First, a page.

Moving the Goalposts—The Nature of Speculative Commentary
1. The forming of a theory or conjecture without firm evidence.
On this website, I share insights I receive from God that readers may find helpful or encouraging. This information usually comes in the form of dreams. In addition to prophetic revelation, I provide speculative commentary about current events. Rather than being from God, these are my own thoughts on what the future may hold. My analysis of current events is based on my understanding of history and human nature. Obviously, it is influenced by my personal worldview, and in particular, my view of the future.
Revelation from God tends to be declarative in nature. We receive revelation from Him and declare what we’ve seen or heard. Commentary on current events tends to be speculative in nature—I take an educated guess at what I think may happen. There is no objective certainty to any of this. And that causes problems for those who wish to debate objective facts.
One could argue that it is an objective fact that Joe Biden won the 2020 Presidential election. He is, after all, occupying the White House. But there is evidence that suggests the election was fraudulent. That’s why Arizona is examining its election results. In time, it may be proven that Trump actually had more votes. Is it an objective fact or speculation that Biden won the election? One could argue that Biden’s presidency cannot be interfered with and that Trump must simply wait until 2024 to run again. This observation is not a statement of fact. Any statement about what will happen in the future is speculative commentary.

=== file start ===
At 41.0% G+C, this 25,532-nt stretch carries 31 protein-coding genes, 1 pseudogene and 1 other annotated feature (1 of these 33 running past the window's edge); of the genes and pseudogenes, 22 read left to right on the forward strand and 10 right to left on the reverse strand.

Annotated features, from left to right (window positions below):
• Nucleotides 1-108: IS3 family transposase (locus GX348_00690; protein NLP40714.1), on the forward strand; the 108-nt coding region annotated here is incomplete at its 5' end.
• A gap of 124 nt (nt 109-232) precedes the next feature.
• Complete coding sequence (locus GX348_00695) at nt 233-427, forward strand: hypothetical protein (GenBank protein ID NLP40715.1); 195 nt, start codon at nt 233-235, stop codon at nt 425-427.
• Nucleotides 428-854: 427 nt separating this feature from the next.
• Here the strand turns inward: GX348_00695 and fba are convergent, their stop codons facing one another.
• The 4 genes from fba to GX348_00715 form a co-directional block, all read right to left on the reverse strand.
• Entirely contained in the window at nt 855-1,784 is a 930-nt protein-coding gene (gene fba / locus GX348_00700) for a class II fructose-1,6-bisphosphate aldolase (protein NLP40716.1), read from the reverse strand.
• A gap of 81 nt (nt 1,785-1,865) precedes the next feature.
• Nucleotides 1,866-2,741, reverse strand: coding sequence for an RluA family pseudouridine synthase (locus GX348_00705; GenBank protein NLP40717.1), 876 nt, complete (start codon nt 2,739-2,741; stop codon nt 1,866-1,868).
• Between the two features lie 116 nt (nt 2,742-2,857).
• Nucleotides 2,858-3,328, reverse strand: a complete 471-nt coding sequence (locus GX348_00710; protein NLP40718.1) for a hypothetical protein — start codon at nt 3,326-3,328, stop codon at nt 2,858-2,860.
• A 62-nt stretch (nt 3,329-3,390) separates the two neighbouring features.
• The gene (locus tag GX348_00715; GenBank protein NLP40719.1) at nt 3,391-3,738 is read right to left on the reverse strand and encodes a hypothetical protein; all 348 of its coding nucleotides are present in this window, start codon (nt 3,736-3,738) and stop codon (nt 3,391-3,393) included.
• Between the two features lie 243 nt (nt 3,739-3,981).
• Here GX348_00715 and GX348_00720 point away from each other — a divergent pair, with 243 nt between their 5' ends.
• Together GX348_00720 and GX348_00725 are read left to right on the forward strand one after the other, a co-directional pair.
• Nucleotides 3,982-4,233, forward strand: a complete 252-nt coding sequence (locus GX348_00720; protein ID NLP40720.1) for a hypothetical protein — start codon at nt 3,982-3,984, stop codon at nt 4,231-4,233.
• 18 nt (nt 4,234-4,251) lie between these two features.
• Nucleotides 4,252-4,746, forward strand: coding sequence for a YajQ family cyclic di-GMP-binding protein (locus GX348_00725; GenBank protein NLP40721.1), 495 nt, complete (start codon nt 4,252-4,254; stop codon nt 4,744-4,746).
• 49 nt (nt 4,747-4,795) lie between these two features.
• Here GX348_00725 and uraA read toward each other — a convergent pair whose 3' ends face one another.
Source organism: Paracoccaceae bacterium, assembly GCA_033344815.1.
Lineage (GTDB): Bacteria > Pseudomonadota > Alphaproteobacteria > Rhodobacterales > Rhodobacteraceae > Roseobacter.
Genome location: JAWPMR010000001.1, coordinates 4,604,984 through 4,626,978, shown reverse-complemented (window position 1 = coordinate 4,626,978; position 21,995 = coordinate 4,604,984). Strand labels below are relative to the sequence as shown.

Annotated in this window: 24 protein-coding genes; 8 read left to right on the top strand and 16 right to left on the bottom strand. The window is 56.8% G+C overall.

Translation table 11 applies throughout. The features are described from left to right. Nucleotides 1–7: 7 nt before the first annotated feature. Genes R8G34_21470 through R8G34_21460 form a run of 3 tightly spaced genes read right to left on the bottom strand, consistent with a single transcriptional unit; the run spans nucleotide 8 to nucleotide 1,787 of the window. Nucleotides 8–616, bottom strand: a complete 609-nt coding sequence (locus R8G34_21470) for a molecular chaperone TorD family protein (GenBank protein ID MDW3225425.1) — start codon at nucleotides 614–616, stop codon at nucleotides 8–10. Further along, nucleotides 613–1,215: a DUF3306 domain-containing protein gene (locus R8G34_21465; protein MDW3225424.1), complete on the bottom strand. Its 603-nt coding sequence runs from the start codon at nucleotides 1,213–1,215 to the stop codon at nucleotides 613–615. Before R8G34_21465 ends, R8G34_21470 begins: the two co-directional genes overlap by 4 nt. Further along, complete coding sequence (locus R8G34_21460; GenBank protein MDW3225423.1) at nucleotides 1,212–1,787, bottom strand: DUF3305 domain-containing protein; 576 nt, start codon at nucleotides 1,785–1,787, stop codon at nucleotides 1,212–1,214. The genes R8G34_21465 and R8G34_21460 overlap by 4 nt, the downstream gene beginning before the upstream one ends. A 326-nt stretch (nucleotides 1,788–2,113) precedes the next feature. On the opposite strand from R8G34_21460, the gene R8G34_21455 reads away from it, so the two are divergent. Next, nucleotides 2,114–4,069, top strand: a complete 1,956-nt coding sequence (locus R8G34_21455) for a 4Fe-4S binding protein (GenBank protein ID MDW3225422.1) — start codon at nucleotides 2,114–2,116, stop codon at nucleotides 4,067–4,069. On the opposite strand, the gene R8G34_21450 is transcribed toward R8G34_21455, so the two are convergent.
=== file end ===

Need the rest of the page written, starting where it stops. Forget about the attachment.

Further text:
Speculative commentary is, by its nature, destined to be wrong. There is no degree of certainty to it. It’s an attempt to paint a picture of possible timelines and events and then change the picture as more information becomes available. It’s an assessment of a situation at a point in time. As time changes, so does the assessment. If it is to be of any use, speculative commentary must change as new information comes to light.
Anyone who has served in combat knows a battle plan remains intact only until first engagement with an enemy. Once an enemy is encountered and an offensive or defensive action is taken, a new assessment must be made of the enemy’s capabilities. Any changes in the assessment will lead to changes in the battle plan. The same is true for speculative commentary.
I don’t speak for Q, but it seems his operation involves speculative commentary. Rather than being omniscient or from the future (as some have claimed), Q provides an assessment based on currently available information. Q’s assessment would, of course, change as more information becomes available. For example, in 2018, it seemed FBI Director Chris Wray could be trusted, and that sentiment was conveyed to anons. But as more information became available, Q changed his assessment and warned anons Wray was a deep state sleeper planted in the Trump administration. Those who can’t grasp the changing nature of speculative commentary never understood what happened regarding the assessment of Wray and probably never will.
The fact that assessments change can be weaponized by a commentator’s enemies. When things don’t go as predicted, enemies seize the opportunity and point out a failed prognostication. When new information becomes available, and a new assessment is put forth, the commentator is accused of moving the goalposts. These criticisms ignore the necessity of change in speculative commentary.
Errors are inevitable, and it is the commentator’s duty to admit when they’re wrong. I anticipated the November election going differently. I hoped Mike Pence would take a different action on January 6th when the electoral college vote was counted. I miscalculated both of these events (and others). I was wrong, but I’ve learned from my mistakes, and I will continue sharing my thoughts as long as someone finds them valuable.